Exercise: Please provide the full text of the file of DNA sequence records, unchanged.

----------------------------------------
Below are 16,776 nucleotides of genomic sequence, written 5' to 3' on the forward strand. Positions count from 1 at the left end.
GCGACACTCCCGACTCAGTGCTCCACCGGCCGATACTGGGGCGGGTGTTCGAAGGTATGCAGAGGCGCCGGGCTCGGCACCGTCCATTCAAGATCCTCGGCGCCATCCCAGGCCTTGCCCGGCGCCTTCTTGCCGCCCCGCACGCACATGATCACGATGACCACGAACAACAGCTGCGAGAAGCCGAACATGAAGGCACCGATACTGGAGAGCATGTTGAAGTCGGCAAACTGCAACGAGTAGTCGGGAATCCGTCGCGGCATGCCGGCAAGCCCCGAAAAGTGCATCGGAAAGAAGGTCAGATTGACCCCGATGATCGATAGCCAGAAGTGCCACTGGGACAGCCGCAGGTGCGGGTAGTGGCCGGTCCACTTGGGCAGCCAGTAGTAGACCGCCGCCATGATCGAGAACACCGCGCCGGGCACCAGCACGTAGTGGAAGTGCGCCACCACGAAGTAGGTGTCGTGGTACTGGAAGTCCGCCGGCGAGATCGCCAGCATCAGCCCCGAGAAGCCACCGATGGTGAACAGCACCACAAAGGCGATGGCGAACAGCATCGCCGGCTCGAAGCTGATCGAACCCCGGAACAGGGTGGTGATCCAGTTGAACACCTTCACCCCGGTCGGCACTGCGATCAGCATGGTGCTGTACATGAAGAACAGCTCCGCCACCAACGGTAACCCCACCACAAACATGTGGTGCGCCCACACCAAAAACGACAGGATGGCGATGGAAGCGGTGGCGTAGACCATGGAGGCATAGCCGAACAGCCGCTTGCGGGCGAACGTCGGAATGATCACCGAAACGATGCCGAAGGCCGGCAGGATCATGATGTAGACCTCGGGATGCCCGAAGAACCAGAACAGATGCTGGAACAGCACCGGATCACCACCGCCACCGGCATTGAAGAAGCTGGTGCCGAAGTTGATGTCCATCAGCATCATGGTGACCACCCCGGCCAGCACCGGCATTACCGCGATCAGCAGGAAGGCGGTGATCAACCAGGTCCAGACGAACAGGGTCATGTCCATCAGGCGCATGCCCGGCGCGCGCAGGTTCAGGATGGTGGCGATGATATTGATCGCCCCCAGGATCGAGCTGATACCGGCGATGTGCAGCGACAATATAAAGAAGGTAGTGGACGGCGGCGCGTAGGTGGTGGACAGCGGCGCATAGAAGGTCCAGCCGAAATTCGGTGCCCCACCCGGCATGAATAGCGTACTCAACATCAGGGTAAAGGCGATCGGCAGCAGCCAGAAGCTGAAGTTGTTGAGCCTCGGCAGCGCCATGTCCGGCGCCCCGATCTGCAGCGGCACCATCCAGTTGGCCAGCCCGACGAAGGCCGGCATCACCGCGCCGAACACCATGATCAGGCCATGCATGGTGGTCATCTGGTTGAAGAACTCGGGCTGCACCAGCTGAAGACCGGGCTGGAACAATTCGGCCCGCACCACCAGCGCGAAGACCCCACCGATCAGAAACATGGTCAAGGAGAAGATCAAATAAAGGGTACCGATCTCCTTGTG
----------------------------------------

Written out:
Below are 16,776 nucleotides of genomic sequence, written 5' to 3' on the forward strand. Positions count from 1 at the left end.
GCGACACTCCCGACTCAGTGCTCCACCGGCCGATACTGGGGCGGGTGTTCGAAGGTATGCAGAGGCGCCGGGCTCGGCACCGTCCATTCAAGATCCTCGGCGCCATCCCAGGCCTTGCCCGGCGCCTTCTTGCCGCCCCGCACGCACATGATCACGATGACCACGAACAACAGCTGCGAGAAGCCGAACATGAAGGCACCGATACTGGAGAGCATGTTGAAGTCGGCAAACTGCAACGAGTAGTCGGGAATCCGTCGCGGCATGCCGGCAAGCCCCGAAAAGTGCATCGGAAAGAAGGTCAGATTGACCCCGATGATCGATAGCCAGAAGTGCCACTGGGACAGCCGCAGGTGCGGGTAGTGGCCGGTCCACTTGGGCAGCCAGTAGTAGACCGCCGCCATGATCGAGAACACCGCGCCGGGCACCAGCACGTAGTGGAAGTGCGCCACCACGAAGTAGGTGTCGTGGTACTGGAAGTCCGCCGGCGAGATCGCCAGCATCAGCCCCGAGAAGCCACCGATGGTGAACAGCACCACAAAGGCGATGGCGAACAGCATCGCCGGCTCGAAGCTGATCGAACCCCGGAACAGGGTGGTGATCCAGTTGAACACCTTCACCCCGGTCGGCACTGCGATCAGCATGGTGCTGTACATGAAGAACAGCTCCGCCACCAACGGTAACCCCACCACAAACATGTGGTGCGCCCACACCAAAAACGACAGGATGGCGATGGAAGCGGTGGCGTAGACCATGGAGGCATAGCCGAACAGCCGCTTGCGGGCGAACGTCGGAATGATCACCGAAACGATGCCGAAGGCCGGCAGGATCATGATGTAGACCTCGGGATGCCCGAAGAACCAGAACAGATGCTGGAACAGCACCGGATCACCACCGCCACCGGCATTGAAGAAGCTGGTGCCGAAGTTGATGTCCATCAGCATCATGGTGACCACCCCGGCCAGCACCGGCATTACCGCGATCAGCAGGAAGGCGGTGATCAACCAGGTCCAGACGAACAGGGTCATGTCCATCAGGCGCATGCCCGGCGCGCGCAGGTTCAGGATGGTGGCGATGATATTGATCGCCCCCAGGATCGAGCTGATACCGGCGATGTGCAGCGACAATATAAAGAAGGTAGTGGACGGCGGCGCGTAGGTGGTGGACAGCGGCGCATAGAAGGTCCAGCCGAAATTCGGTGCCCCACCCGGCATGAATAGCGTACTCAACATCAGGGTAAAGGCGATCGGCAGCAGCCAGAAGCTGAAGTTGTTGAGCCTCGGCAGCGCCATGTCCGGCGCCCCGATCTGCAGCGGCACCATCCAGTTGGCCAGCCCGACGAAGGCCGGCATCACCGCGCCGAACACCATGATCAGGCCATGCATGGTGGTCATCTGGTTGAAGAACTCGGGCTGCACCAGCTGAAGACCGGGCTGGAACAATTCGGCCCGCACCACCAGCGCGAAGACCCCACCGATCAGAAACATGGTCAAGGAGAAGATCAAATAAAGGGTACCGATCTCCTTGTG